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NumisMedia
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detailing specific areas
of numismatics for dealers,
collectors, and investors
of United States Rare Coins



October 2014

Analyzing the Walking Liberty Half Series

     The tracking of specific coins over a period of time is a favored strategy of the advanced numismatist, but can also be a great approach for those who have just started their journey into coin collecting. New collectors can get a general idea of how a coin has performed over the years to determine if it has followed the general trends of the coin market or if it is just a by-product of the coin market. For example, the majority of the modern coins that do not contain Gold or Silver and grade below MS65 are simply a by-product of coin collecting. They are an entry point into numismatics, but they rarely change in value, or if they do it is marginal.

     Even though these modern coins, for example the State Quarter Series, are not rare, they still have been an essential part of the coin market as they continue to initiate interest in coin collecting. These by-product coins are developing the next generation of coin collectors, the future advanced numismatists, progressing from modern coinage to a pursuit of rare coins, studying the current and past markets, using tools such as online price guides and pricing charts to discover the next great rarity.

     The two charts below display price progressions for sets of Walking Liberty Halves in MS64 and MS65 over an eight year span. The fluctuations between the highs and the lows of the two grades are around 10%. There are a couple of important facts you should know about completing a set of Walkers in the MS64 and MS65 grades. The 1921 S has the least number of MS64 coins certified by PCGS and NGC with a total of 104, limiting the amount of possible complete sets. Also keep in mind that this number may be exaggerated slightly due to the number of coins that are resubmitted to both grading services. Even rarer is the MS65 complete set with the 1919 D having a mere 15 coins certified by both services.

Sets of Walking Liberty Halves - MS64 and MS65

     The FMV comparisons of the set prices fluctuated according to market supply and demand. The low point for the MS64 set was October 2012 with the FMV priced at $192,645. Much of this has to do with the values of the more common coins drifting lower as large quantities were made available. After 2012, the better dates began to see higher prices. The low point for the MS65 set was October 2010 when the FMV fell to $509,575. Again, much of this discounting had to do with the more common coins, although even some of the better dates were not in excessive demand at this time. After 2010, MS65 coins from 1916 to 1929 S began to make a move and the complete set FMV started its rise.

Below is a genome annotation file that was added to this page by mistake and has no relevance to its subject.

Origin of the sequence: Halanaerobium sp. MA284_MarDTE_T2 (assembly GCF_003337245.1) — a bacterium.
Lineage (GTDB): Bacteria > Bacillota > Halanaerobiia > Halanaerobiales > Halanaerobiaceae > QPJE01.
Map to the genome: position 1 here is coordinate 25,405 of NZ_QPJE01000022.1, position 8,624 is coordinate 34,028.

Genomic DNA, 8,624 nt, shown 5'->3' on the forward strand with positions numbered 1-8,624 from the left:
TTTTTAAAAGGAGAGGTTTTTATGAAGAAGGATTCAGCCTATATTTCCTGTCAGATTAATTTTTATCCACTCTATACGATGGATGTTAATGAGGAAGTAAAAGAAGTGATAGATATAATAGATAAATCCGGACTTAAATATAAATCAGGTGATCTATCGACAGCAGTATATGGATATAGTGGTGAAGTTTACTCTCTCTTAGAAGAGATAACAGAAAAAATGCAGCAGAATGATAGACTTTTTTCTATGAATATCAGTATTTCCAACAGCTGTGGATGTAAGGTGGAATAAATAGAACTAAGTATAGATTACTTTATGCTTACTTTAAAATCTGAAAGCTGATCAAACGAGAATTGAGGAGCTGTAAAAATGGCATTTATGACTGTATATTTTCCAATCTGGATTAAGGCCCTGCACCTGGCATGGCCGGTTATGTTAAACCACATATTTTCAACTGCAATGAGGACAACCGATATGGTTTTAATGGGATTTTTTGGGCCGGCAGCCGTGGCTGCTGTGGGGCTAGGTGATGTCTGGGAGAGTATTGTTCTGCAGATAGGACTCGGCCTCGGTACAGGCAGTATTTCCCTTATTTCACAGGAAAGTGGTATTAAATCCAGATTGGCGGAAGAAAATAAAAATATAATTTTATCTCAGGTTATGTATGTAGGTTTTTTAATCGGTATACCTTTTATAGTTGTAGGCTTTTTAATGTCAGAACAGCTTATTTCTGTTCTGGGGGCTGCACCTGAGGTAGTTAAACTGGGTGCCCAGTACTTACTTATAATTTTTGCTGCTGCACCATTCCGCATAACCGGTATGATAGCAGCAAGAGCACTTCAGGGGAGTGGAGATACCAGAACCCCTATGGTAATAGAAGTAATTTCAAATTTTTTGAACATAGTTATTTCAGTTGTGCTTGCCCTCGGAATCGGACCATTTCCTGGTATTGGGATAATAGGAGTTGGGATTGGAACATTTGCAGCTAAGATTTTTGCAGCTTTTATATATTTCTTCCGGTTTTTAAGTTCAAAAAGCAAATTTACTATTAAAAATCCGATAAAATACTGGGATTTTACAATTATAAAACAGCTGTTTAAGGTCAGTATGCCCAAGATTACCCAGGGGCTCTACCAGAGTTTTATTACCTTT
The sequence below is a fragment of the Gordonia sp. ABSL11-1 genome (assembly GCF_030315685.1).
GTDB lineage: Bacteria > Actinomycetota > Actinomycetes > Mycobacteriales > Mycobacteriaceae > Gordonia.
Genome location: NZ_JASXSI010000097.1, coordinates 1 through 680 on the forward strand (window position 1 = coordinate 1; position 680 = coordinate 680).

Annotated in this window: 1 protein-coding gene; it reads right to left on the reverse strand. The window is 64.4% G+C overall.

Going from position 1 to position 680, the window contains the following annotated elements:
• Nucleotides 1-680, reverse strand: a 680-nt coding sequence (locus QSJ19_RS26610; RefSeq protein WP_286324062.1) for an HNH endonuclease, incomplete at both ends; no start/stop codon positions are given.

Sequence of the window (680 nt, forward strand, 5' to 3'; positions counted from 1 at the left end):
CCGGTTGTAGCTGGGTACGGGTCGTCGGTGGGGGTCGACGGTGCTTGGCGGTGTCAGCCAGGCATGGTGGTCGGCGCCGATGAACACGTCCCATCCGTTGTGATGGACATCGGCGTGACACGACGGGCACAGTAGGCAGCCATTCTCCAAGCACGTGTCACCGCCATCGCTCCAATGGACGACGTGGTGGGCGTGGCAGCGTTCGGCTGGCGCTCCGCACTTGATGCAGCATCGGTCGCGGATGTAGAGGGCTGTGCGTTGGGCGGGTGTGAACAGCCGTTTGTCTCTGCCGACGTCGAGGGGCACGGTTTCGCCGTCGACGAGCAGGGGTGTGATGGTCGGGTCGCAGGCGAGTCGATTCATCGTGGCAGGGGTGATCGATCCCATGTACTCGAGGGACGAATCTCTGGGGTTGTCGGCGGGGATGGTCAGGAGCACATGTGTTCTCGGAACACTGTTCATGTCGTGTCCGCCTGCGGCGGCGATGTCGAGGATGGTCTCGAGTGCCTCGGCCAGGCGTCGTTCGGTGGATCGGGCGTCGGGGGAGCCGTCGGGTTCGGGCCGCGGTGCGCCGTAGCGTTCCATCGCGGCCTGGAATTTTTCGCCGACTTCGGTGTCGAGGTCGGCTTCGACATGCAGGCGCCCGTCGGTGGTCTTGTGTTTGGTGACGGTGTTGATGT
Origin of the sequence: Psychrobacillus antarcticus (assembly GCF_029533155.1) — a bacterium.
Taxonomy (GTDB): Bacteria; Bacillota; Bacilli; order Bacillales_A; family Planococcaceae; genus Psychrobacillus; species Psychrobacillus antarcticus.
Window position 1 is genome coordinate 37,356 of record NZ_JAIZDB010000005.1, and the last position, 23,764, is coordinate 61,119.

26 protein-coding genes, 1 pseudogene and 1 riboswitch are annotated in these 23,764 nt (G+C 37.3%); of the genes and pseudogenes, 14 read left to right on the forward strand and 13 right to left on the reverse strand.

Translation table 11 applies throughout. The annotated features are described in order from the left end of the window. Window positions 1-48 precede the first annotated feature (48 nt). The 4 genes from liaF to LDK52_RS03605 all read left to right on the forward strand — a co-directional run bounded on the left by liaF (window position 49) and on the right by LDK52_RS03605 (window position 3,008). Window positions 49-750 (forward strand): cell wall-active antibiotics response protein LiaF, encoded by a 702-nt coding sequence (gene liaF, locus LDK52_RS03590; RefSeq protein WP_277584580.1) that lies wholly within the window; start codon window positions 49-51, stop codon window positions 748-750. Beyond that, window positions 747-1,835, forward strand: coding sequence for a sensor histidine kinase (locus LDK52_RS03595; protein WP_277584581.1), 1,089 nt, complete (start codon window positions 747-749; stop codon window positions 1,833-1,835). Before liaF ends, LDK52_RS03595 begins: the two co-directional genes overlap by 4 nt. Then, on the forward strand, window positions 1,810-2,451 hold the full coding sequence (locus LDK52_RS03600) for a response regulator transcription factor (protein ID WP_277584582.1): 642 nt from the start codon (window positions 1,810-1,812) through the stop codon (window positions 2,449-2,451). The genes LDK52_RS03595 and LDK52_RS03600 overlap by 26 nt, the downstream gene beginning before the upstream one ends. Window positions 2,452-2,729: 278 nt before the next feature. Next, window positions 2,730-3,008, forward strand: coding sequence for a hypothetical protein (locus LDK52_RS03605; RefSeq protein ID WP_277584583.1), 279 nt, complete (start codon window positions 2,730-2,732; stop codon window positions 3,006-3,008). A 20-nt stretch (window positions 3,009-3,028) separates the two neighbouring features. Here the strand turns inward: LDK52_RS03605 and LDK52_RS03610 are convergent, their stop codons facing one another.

After studying the two graphs for MS64 and MS65 sets of Walking Liberty Halves, neither looks like a great investment. However, if you look at specific dates you will find a totally different story. As is the case with all rare coins, value directly correlates to population for the grade. While the set of MS64 coins actually shows a loss over the eight year timeframe, several coins have a higher FMV today than back in 2007. The 1920 D was $5,940, while today it is listed at an FMV of $7,810; that is an increase of over 30%. What is interesting is that there are 208 certified in this grade, which is a rather substantial population for a coin that has increased so significantly in eight years. Another rarity to note is the 1923 S in MS64 with a current FMV of $5,340 versus the October 2007 FMV of $4,910. This is almost a 10% gain with a population of 209 coins for the grade.

     The real increase over the last eight years for rare Walkers begins to show up in the MS65 grade. The chart below shows the date, the previous FMV, the current FMV and the number of coins certified in the MS65 grade.

1921 Walking Liberty Half MS65+ PCGS CAC

1921 Walking Liberty Half MS65+ PCGS CAC available at Heritage Auctions PNG New York Invitational U.S. Coins Signature Auction, October 8-13, 2014

DateOct 2007 FMVCurrent FMV# Certified in MS65
1919 D$110,500$133,25015
1919 S$18,070$24,05058
1920 D$11,700$19,83058
1920 S$12,030$15,93094
1921$19,180$22,43093
1921 D$29,900$32,83049
1921 S$97,500$103,35036
1923 S$14,630$18,85068

     The majority of these examples have less than 10 coins certified higher than MS65 with very few showing any MS67’s. The 1921 P, D, & S have no coins certified in MS67 and most of the other mint marked coins prior to 1929 S have just one or two coins certified at best. Further, it would be virtually impossible to put together a set of MS66 coins because there is only one 1919 D certified MS66 by PCGS and there are only two 1921 S certified coins in MS66, one by each service.

     Some of these rarities have seen the FMV fall because the number of coins certified in the specific grade increased substantially; thus creating more availability. Another point to keep in mind with the Walker series; it is littered with coins that have soft strikes. These coins will typically not command the current FMV levels unless they are extremely attractive. This brings up our final point: Walkers with a great strike, eye appeal, rarity, and low populations can create strong premiums. If the coin has been labeled with the + designation or the CAC sticker, buyers become exceedingly aggressive.









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